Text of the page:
Social standards of dress
I wrote this for a discussion on an Internet forum, in response to a person saying that it was
disrespectful to violate social standards about what clothing to wear in specific situations.
It's easy for you to say that if you have the ability to conform to those social standards of dress (either at all, or without going to prohibitively large amounts of effort).
dressing up is a (not entirely anymore, but still mostly) gender-segregated thing: There isn't a way
to dress up, there's a way
to dress up male and a way
to dress up female. This causes me two problems:
- Since I'm agendered, there is no possible way for me to dress up.
- Even if I could, I wouldn't, because I hate gendered conventions with a fiery passion.
And to some people,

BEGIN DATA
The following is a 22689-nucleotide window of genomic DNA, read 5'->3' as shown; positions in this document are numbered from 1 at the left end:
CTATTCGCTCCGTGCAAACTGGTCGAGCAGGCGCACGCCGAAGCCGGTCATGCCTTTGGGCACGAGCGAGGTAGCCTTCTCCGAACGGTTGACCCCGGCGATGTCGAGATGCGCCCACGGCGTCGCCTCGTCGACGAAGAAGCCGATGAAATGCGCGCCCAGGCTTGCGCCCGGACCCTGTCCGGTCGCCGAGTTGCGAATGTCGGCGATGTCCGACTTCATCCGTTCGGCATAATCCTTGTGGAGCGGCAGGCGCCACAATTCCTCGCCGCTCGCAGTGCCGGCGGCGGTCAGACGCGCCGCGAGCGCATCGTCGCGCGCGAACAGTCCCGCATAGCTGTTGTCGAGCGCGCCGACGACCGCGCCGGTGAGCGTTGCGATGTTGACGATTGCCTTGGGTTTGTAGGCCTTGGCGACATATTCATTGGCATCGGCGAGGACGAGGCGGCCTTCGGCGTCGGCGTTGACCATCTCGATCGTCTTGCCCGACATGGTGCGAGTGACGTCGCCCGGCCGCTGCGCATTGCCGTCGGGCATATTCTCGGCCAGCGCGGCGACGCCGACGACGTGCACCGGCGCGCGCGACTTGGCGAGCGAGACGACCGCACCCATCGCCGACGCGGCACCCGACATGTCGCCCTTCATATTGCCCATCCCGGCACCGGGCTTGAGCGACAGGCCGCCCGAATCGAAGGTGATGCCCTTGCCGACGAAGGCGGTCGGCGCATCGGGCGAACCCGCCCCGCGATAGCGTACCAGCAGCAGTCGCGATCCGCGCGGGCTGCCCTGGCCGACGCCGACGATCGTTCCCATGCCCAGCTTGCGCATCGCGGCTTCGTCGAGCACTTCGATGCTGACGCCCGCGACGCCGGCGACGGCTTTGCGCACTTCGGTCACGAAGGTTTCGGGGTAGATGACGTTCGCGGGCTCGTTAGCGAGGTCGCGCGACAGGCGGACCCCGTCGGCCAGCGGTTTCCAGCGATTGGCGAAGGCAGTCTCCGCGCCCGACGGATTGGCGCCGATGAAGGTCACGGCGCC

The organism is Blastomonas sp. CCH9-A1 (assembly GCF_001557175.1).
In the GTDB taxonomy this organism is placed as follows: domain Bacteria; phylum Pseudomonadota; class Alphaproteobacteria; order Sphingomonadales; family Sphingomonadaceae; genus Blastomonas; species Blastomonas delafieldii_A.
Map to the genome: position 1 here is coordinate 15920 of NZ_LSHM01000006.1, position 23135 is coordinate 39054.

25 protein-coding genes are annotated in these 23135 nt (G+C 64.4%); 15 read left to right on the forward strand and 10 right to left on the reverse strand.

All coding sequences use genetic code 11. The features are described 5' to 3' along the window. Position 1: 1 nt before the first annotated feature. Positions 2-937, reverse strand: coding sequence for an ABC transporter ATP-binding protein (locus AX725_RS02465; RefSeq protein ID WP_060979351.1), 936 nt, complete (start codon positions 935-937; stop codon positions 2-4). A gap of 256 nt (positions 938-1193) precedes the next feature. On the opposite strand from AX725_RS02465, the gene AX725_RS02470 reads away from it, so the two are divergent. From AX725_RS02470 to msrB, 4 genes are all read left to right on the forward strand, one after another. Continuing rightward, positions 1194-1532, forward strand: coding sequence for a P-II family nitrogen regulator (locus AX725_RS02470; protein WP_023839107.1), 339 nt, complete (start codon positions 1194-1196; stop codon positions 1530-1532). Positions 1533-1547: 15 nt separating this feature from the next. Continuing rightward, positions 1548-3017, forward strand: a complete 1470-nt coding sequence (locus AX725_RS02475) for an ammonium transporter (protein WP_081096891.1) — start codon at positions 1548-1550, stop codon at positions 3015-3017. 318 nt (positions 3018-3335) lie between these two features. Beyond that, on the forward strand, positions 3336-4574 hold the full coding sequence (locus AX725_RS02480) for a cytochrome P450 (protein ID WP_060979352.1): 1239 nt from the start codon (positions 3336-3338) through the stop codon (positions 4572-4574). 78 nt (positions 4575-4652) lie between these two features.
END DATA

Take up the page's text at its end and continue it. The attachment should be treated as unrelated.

dress up means
buy an extra garment you can ill afford.
Battle your depression into letting you spend lots of effort dealing with clothes and body stuff, using energy you would rather have spent on the actual task.
Spend all day trying to overcome social anxiety to go ask some social person to help you choose clothing because you cannot seem to understand what the conventions are.
Or many other things.
My moral system says it's intolerable to pressure someone into doing the above things merely to make them look
nicer, so I cannot agree with a set of conventions that does that. So maybe there are two options left:
- Pressure people to do that if it's easy for them, but don't pressure people if it's too hard for them;
- View clothing conventions as optional and don't pressure anybody to do them.
Option A is completely impossible, since you cannot actually know how hard it is for people (unless you're going to go around asking them all the time, which would be a total waste of effort and probably a form of pressure in itself). So, lacking any other choice that isn't repugnant to me, I take option B.